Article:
Matthew Goldfeder, Director of Fellowships in ACLS’s Office of Fellowships and Public Programs, is pursuing new endeavors on the west coast. He will take leave of his position on September 30.
ACLS grew substantially in scope during the years of Matthew’s service, granting over $25 million in fellowships in 2018-19 from $15 million in 2013-14. Eight new programs were established since 2012, including ACLS’s new involvement with the Mellon Mays Undergraduate Fellowship. Matthew played a key role in implementing this expansion. We are proud of his achievements in broadening ACLS’s reach to new audiences, including faculty at teaching-intensive institutions and from underrepresented groups. Thanks in part to his hard work, ACLS now welcomes a more diverse community of reviewers and fellowship recipients.
In all the work he has undertaken on behalf of the humanities and related social sciences, Matthew has sought to ground change in data and data analysis. His examination of applicant pools and review structure revealed ways ACLS could meaningfully increase its impact through better outreach and clearer communication through every step of the fellowship application. Under his leadership ACLS programs were transformed from paper and snail-mail to fully online processes, allowing an ever-widening group of constituents easier access to apply, conduct reviews, and receive funding. Among Matthew’s achievements is his effective mentorship of colleagues as they take their own career steps within ACLS or in graduate school.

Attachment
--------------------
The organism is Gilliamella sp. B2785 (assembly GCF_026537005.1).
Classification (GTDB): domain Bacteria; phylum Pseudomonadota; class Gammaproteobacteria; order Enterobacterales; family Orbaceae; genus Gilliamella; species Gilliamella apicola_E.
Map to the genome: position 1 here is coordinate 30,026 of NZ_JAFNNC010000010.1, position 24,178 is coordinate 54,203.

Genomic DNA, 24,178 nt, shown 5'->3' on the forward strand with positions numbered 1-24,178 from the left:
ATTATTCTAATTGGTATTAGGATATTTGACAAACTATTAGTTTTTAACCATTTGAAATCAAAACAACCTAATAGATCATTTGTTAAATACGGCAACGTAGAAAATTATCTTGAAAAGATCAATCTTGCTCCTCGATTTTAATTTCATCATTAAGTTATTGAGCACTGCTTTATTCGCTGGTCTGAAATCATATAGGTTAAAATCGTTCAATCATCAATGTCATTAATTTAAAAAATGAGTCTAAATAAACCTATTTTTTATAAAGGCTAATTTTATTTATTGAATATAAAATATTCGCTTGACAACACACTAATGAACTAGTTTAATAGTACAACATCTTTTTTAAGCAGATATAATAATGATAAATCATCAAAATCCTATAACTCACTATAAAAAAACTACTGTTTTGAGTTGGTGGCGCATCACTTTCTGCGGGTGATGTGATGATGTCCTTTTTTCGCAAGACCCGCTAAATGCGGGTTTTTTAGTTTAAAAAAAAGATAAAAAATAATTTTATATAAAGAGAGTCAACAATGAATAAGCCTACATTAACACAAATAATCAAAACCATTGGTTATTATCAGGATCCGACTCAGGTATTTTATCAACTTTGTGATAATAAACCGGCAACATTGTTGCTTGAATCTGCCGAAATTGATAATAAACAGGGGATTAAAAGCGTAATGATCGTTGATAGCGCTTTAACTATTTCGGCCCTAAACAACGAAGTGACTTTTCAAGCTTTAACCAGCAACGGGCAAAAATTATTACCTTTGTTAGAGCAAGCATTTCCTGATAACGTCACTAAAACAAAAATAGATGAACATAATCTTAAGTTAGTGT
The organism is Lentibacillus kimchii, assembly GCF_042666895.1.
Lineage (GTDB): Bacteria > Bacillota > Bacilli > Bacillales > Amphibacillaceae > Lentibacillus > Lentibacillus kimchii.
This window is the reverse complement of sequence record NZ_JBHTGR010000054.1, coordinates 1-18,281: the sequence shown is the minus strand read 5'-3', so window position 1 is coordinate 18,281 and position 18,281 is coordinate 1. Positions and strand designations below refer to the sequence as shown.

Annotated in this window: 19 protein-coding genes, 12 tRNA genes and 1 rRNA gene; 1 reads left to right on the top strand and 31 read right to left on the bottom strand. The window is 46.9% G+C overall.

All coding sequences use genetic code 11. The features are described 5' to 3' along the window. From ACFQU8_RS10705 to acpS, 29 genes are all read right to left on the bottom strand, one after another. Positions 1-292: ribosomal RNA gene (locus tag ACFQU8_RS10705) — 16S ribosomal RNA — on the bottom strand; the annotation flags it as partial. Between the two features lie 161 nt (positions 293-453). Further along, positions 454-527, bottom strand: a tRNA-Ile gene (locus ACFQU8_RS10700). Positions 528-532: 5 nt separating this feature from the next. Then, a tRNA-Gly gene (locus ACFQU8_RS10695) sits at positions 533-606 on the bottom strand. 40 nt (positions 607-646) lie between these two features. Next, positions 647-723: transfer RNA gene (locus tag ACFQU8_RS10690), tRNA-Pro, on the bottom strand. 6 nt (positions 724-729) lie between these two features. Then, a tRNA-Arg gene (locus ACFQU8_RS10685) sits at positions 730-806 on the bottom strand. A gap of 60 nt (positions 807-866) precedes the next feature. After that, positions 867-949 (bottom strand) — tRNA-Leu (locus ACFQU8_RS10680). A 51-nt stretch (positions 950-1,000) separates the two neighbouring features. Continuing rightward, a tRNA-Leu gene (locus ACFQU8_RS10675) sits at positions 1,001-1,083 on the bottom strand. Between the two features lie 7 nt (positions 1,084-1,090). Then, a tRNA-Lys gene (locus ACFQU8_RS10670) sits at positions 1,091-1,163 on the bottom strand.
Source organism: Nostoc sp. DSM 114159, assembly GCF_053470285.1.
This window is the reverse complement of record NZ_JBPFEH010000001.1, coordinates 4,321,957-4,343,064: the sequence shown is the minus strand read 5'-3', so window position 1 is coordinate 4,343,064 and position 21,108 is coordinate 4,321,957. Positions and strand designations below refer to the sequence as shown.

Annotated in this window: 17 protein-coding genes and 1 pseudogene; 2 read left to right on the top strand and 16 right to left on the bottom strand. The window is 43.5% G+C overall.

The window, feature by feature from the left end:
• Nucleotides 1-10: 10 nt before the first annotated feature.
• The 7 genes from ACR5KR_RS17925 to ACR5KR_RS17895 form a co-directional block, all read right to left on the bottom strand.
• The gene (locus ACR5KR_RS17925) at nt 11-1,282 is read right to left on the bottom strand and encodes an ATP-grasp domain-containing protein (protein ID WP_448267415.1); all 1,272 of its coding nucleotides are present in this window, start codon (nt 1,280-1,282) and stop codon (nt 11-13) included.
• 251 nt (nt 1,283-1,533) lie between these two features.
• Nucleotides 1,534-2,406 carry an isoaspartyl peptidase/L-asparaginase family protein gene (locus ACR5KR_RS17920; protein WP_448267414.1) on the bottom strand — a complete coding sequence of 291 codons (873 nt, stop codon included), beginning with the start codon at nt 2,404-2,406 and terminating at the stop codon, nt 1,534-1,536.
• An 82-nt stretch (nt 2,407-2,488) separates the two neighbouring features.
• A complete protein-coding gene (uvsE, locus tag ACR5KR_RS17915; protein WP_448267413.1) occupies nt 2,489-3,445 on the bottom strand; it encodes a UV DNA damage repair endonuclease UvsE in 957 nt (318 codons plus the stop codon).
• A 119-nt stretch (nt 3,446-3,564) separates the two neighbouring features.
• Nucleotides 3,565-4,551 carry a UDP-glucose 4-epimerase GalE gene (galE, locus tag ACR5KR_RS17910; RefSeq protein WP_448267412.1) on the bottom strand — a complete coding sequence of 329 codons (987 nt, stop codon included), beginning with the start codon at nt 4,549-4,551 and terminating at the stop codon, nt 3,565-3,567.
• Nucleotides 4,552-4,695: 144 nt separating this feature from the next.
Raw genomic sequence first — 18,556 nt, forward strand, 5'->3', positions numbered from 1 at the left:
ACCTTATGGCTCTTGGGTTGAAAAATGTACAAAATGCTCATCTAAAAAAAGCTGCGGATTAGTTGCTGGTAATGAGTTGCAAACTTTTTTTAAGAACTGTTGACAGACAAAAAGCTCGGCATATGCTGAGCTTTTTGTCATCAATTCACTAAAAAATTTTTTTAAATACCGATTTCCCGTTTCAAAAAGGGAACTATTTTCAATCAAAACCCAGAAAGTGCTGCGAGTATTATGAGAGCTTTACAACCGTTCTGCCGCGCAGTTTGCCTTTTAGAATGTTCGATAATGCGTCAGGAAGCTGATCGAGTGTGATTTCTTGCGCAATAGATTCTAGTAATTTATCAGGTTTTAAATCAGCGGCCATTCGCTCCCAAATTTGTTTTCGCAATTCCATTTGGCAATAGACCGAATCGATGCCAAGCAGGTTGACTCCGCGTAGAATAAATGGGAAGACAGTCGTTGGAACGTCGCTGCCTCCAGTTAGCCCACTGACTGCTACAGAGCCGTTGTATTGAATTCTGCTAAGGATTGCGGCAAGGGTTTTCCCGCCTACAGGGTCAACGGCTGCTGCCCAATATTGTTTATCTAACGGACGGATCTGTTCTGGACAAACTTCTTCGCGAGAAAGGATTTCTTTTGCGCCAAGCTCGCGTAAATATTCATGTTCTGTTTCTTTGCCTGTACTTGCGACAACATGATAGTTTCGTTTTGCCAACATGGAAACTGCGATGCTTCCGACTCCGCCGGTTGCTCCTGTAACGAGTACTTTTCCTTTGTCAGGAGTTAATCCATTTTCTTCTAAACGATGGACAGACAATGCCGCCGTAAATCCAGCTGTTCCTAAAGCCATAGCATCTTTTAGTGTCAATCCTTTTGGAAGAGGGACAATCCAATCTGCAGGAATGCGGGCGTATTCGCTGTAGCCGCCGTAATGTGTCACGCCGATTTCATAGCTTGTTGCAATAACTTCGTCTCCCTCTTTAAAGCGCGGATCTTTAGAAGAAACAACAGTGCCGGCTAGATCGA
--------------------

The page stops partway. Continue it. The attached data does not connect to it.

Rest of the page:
As part of the transition as Matthew prepares to depart, we are beginning the search for a new Program Officer. All of us here at ACLS wish Matthew the very best.
The American Council of Learned Societies, a private, nonprofit federation of 75 national scholarly organizations, is the preeminent representative of American scholarship in the humanities and related social sciences. Advancing scholarship by awarding fellowships and strengthening relations among learned societies is central to ACLS’s work. This year, ACLS will award more than $25 million to over 350 scholars across a variety of humanistic disciplines.